Subscribe / Unsubscribe Enewsletters | Login | Register

Pencil Banner

Poor Risk Management: How should financial institutions balance risk & reward?

SAS | June 22, 2010
Even though financial institutions are supposed to be well-versed in the skills of risk management – why did so many of their risk management policies and procedures fail?

The financial crisis can be traced to poor risk management. Even though financial institutions are supposed to be well-versed in the skills of risk management – why did so many of their risk management policies and procedures fail and why do some succeed?

The answer is a complex one. One of the main reasons for the failures was that most financial firms were unable to apply risk management coherently across the entire organisation. The key disciplines – credit, market and operational risk management – often remained in separate silos. On the boundaries, where they should have overlapped, there were frequently gaps where major risks went undetected.

In other words, they did not have an enterprise risk management (ERM) strategy – an integrated approach that aligns strategy, processes, people, knowledge and IT so that risk is better understood and controlled throughout every part of the enterprise. To make matters worse, many firms did not make it clear who had overall responsibility for overseeing risk management activities.

So how should financial institutions strengthen their risk management? Certainly, they will need to plot their own course and take its own measures.

Findings show that there are major failings in silo-based risk assessment; accurate and complete data is essential to sound risk management; and it is important to have a firm-wide strategy and platform to measure and monitor risk, according to the Global ERM in Financial Services Survey 2008.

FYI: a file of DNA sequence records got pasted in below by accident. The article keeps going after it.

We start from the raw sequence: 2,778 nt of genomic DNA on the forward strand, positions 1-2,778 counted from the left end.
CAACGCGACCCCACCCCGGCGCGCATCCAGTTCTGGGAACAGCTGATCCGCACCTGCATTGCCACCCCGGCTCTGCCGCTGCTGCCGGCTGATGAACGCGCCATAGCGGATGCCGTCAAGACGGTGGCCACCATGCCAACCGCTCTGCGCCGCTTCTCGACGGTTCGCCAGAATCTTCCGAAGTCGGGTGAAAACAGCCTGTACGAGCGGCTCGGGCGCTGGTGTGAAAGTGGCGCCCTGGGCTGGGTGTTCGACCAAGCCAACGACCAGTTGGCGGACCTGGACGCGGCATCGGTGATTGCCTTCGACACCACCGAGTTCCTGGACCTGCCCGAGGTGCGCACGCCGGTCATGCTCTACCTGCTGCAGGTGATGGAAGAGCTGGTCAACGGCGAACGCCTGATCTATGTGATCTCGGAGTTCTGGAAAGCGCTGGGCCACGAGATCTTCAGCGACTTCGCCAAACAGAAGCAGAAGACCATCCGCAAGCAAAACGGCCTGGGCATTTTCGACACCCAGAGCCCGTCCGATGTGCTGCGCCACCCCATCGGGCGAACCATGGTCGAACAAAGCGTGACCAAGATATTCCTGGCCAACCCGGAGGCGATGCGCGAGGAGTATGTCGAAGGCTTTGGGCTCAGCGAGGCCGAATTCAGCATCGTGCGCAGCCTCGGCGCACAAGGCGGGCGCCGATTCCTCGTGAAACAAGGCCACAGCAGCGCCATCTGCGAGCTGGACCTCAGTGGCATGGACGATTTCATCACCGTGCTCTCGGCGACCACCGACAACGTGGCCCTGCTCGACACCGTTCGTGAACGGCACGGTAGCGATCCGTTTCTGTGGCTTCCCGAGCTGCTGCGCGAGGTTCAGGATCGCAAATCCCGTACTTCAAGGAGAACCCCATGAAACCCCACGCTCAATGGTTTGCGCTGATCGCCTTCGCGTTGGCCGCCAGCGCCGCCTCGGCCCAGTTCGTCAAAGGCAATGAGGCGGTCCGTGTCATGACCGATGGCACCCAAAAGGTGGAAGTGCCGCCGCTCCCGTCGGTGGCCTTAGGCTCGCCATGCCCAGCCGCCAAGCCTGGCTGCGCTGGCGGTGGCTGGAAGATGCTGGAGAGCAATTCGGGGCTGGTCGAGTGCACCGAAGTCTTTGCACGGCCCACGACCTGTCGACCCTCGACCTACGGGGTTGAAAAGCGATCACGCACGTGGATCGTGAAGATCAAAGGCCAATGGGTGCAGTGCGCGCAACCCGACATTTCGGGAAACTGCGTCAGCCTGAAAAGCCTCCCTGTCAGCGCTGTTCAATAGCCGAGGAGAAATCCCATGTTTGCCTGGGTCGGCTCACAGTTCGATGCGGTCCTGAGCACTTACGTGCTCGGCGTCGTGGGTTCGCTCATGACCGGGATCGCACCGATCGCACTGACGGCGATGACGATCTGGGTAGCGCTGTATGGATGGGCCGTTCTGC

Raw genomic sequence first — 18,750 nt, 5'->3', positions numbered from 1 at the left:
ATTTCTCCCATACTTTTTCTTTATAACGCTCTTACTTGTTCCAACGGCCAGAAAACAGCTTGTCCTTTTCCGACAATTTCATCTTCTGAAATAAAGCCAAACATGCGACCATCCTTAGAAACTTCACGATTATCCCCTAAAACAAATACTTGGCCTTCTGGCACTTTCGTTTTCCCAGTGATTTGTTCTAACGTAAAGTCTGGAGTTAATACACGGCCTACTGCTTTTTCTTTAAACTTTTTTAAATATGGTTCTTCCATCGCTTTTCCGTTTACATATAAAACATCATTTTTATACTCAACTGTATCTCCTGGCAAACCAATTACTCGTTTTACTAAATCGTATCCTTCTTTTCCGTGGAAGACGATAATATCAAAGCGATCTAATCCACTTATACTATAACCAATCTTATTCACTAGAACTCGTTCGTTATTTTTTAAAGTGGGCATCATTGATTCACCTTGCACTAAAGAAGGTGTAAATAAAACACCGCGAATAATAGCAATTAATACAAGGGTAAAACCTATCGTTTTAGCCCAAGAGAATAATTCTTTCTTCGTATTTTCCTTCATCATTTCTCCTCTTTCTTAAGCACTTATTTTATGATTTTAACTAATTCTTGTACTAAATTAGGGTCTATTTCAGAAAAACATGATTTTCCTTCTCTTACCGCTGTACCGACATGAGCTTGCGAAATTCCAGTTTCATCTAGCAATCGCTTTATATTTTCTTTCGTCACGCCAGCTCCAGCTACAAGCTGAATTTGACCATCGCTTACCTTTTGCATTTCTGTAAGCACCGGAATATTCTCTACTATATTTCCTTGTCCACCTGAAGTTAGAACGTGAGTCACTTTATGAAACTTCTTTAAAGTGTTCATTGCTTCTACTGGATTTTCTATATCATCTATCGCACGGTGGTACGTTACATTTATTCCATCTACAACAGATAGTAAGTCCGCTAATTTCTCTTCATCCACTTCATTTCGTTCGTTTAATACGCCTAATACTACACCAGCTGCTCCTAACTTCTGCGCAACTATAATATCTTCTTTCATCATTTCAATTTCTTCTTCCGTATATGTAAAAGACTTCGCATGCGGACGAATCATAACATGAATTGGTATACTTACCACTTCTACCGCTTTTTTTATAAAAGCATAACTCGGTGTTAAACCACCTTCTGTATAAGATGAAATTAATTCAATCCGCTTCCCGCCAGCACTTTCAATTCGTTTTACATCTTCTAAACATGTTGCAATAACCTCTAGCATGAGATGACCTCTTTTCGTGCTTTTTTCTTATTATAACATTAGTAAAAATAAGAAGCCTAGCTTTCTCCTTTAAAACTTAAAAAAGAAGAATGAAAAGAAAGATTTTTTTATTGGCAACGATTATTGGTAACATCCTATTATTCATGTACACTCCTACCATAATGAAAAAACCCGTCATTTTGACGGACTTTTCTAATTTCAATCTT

Reducing Customer Risk

Take the risk management strategy by one of the world’s 100 largest banks with total assets of approximately US$180 billion. The Australia and New Zealand Banking Group (ANZ) has utilised technology from SAS Data Mining Solutions as a key component of its credit scoring systems.

According to Andrew Wilson-Annan, ANZ Senior Portfolio Modeling Manager, the use of credit scoring assists in three key areas: identifying those applicants who should receive credit, determining the amount of credit they should receive, and the steps that should be taken – on an individual basis – should there be a failure in commitment.

"SAS has given us the ability to develop credit scoring models that support a fully automated assessment system," said Wilson-Annan.

Prior to the introduction of SAS and the credit scoring systems for retail lending, ANZ branch staff had the complex task of assessing each loan/credit application manually on a consistent basis. This assessment process is now largely automated and incorporates SAS Enterprise Miner to develop models, which assist the bank in assessing 20 million credit decisions annually.

“By automating the more straightforward lending decisions, assessors can spend more time with customers who have complex borrowing requirements – aligning assessment resources and credit risk.”

By basing credit approvals on specific data, such as assets, liabilities and stability, personal biases that might otherwise affect decisions are completely removed from the process.

Quite apart from protecting ANZ's exposure to risk, the credit scoring system is regarded at all levels as a critical component in the bank's customer protection mechanisms. Credit scoring models developed by SAS help the bank identify credit applicants who could be at risk of over-extending themselves.

More details on how ANZ reduces customer risk are available here.

Besides ANZ, many other financial institutions accept that they need to strengthen their risk management and take a holistic approach. It is now up to the firms to ensure that whatever steps are taken to improve risk management are in the context of an enterprise-wide approach.

How are they going about it? The article Enterprise risk management: The culture of the future for financial services provides further insight.


Sign up for Computerworld eNewsletters.